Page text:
IIIM Magazine Online, Volume 2, Number 16, April 17 to April 23, 2000

Judah During the Divided Kingdom, part 23:
The Reign of Ahaz, part 2: Northern Israel's Fidelity to God
(2 Chronicles 28:6-15)

by Dr. Richard L. Pratt, Jr.

Northern Israel's Fidelity to God (28:6-15)

Having already touched on the war between Ahaz and the Syrian-Israelite coalition as a demonstration of divine judgment (28:5), the Chronicler added a story focusing on one of Judah's defeats. This narrative came from the Chronicler's hand and revealed an ironic turn of events. While Ahaz had taken his nation into apostasy, northern Israelites listened to the prophet of God and humbly obeyed his instructions.

Structure of 28:6-15

The passage divides into four main parts (see figure 50). The balance of this narrative is straightforward. It begins with plunder and prisoners being taken from Judah (28:6-8). Their return forms the ending of the episode (28:14-15). The middle portion of the material consists of a prophetic rebuke (28:9-11) and the response to the rebuke (28:12-13).

Victorious Israel Takes Plunder and Prisoners (28:6-8)

Instead of reporting Israel's failed attempt to take Jerusalem (see 2 Kgs 16:5), the Chronicler wrote about Ahaz's terrible defeat. As in a number of passages, the Chronicler reported Israel and Judah in conflict. This time, however, the northern kingdom will demonstrate more righteousness than Judah (see Introduction: 2) Northern Israel). Given the general characterization of Ahaz in the opening verses of his reign, it was no wonder from the Chronicler's perspective that the army of northern Israel had a great victory over him (see Introduction: 23) Victory and Defeat). The Chronicler stated explicitly that Judah's defeat was because Judah had forsaken the Lord, the God of their fathers (28:6). The concept of "forsaking" appears frequently in Chronicles to describe serious violations of the covenant established between God and his people (see Introduction: 22) Abandoning/Forsaking). Those who forsake God are in line for God to forsake them (13:10-12; also see 12:5). On many occasions, this divine judgment against Judah resulted in defeat in battle (see 21:16-17; 22:5; 24:23-25; 28:5-8; 33:10-11; 36:6-7,9-10,15-21; see also Introduction: 23) Victory and Defeat).

The severity of this defeat is highlighted in several ways. 1) A hundred and twenty thousand soldiers in the Judahite army died at the hand of the northern Israelites in one day (28:6). This large number may be understood as other large numbers in Chronicles. (For the Chronicler's use of large numbers of soldiers see comments on 12:24-37.) It is clear, however, that Ahaz's defeat was astounding. 2) Certain prominent figures died in battle against the North: the king's son ... the officer in charge of the palace ... and the man second to the king (28:7). The deaths of these important people recalled the deaths of Saul and his sons (see 1 Chr 10:7). It displayed the critical nature of the defeat. 3) The Israelites also took two hundred thousand wives, sons and daughters (28:8). Once again, the large numbers may be understood in a number of ways, but they indicate that northern Israel's victory was tremendous. 4) The victors also took a great deal of plunder (28:8). Without a doubt, the Chronicler added these details to make it clear that Ahaz suffered terribly for his sins.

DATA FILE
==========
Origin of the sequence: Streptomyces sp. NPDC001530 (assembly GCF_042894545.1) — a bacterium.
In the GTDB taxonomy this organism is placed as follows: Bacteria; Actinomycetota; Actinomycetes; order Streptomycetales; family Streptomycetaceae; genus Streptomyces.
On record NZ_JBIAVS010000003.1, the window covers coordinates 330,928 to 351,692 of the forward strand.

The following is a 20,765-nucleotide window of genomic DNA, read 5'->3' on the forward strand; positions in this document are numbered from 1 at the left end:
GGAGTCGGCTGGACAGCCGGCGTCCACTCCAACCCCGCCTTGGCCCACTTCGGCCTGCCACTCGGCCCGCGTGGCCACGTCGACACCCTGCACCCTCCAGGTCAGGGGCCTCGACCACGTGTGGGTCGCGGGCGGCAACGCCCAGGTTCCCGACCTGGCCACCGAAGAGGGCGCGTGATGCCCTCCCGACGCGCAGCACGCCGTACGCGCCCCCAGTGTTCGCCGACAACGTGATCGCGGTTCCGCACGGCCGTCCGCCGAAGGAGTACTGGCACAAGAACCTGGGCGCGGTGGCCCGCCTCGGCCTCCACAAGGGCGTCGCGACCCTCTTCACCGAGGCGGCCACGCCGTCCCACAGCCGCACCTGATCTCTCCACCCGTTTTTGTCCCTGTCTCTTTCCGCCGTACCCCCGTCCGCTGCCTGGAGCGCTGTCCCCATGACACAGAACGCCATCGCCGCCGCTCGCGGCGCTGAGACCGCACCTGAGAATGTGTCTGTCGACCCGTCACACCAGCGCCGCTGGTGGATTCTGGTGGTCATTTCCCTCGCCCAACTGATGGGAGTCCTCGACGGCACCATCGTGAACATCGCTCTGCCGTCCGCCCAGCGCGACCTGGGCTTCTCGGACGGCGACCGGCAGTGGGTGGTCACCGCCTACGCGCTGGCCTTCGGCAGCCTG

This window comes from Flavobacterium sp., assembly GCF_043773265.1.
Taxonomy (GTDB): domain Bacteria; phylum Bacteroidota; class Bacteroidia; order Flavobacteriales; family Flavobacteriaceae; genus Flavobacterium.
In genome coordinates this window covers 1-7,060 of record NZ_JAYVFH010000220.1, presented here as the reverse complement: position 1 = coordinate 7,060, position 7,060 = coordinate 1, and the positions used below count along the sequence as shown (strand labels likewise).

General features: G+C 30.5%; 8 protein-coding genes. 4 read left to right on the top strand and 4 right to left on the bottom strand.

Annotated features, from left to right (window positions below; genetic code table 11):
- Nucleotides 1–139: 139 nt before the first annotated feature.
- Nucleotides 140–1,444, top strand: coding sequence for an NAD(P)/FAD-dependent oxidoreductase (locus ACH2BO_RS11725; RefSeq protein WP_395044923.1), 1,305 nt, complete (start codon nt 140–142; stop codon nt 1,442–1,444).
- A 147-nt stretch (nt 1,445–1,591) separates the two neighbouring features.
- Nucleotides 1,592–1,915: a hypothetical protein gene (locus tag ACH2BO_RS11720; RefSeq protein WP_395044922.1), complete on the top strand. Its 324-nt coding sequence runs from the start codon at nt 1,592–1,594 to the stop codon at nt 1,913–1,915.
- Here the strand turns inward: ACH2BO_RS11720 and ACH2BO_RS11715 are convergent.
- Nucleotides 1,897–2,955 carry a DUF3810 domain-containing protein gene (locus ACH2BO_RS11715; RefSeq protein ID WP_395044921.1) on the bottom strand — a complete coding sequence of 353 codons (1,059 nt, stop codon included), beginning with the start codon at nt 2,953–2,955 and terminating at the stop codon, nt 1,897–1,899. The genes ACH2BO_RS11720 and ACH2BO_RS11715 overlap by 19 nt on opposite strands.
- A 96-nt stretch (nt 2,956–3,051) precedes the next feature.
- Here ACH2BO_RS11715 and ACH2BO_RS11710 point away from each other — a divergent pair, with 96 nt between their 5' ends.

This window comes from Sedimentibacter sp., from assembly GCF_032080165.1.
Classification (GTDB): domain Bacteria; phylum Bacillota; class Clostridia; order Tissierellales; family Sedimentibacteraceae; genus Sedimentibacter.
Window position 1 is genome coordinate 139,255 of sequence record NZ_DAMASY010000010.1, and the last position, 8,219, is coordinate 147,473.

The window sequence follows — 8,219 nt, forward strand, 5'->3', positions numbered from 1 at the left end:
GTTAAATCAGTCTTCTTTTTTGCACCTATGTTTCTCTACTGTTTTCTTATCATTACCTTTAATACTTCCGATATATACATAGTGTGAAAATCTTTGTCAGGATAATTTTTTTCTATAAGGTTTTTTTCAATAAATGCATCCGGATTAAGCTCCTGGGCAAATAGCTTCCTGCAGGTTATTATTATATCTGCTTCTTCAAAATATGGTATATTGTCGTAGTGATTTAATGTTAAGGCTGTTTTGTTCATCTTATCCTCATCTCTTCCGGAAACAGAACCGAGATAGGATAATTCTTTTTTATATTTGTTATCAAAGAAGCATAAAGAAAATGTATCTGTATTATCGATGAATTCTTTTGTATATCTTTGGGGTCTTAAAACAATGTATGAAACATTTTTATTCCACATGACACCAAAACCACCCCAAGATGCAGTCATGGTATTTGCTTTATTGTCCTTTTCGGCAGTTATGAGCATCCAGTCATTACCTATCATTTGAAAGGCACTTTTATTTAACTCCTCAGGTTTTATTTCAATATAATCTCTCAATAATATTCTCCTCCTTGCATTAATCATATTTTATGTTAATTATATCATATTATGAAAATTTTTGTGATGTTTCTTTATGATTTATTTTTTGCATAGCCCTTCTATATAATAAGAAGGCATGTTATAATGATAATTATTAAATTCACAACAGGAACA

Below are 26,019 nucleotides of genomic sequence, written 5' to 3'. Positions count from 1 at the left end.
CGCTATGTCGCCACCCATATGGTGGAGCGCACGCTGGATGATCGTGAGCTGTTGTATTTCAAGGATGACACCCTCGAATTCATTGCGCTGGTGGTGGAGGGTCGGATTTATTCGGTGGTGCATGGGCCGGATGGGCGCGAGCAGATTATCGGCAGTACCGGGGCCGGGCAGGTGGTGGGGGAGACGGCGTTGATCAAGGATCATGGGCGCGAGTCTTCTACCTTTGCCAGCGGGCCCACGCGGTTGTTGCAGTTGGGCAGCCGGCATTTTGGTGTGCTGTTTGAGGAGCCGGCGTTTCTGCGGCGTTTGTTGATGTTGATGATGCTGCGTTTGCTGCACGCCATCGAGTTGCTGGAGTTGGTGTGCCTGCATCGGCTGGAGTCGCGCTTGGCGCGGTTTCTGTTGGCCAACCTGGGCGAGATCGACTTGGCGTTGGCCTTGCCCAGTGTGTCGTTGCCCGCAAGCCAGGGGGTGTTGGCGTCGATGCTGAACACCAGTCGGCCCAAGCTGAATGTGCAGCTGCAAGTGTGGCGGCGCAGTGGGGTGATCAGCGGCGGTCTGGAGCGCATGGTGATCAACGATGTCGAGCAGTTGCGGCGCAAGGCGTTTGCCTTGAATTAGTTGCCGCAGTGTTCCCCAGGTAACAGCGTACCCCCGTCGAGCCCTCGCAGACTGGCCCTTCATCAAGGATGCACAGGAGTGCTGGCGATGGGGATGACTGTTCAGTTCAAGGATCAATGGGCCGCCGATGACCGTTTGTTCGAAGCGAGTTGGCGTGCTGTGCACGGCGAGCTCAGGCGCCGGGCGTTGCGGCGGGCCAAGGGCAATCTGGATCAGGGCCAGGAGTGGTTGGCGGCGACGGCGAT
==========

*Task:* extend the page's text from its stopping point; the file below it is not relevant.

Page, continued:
The relevance of this material for post-exilic Judah must not be overlooked. The returnees were troubled on all sides by potential enemies, including those living in the vicinity of northern Israel (see Ezra 4:1-5; Neh 4,6). At this point in the story, the Chronicler emphasized that Judah was not necessarily protected from northern aggression. In fact, when Judah proved unfaithful to God, God used Israel as an instrument of judgment. The same possibility held true for the post-exilic community.

Israel Receives Prophetic Rebuke (28:9-11)

The army of northern Israel returned to the capital of Samaria with captives and plunder (28:8). Along the way, however, a prophet of the Lord named Oded met them (28:9a). This prophet is mentioned only here. The Chronicler made it clear, however, that he was a true prophet of the Lord (28:9a). As in many other passages in Chronicles, the prophet presented a warning from God and the fate of those who heard was determined by their response (see Introduction: 15) Prophets). The prophet of God delivered a call to repentance to the Israelite army. His speech divides into the two main parts of a judgment oracle: an accusation of sin (28:9b-10) and a call to repent (28:11).

First, the prophet accused the Northerners of two sins. On the one hand, he said they went much too far in killing so many Judahites. He admitted that God gave Israel victory because the Lord ... was angry with Judah (28:9b; see 28:15a). Yet, the Israelites did not show appropriate restraint. They slaughtered them in a rage that reaches to heaven (28:9b). The expression reaches to heaven probably had two connotations in this context. It meant that their rage was very great and that it had gained the attention of heaven (see Ezr 9:6). The Chronicler already indicated the large numbers of Judeans who lost their lives; the prophet announced that this excess had not gone unnoticed (see Zech 1:15; Isa 10:12; 40:2).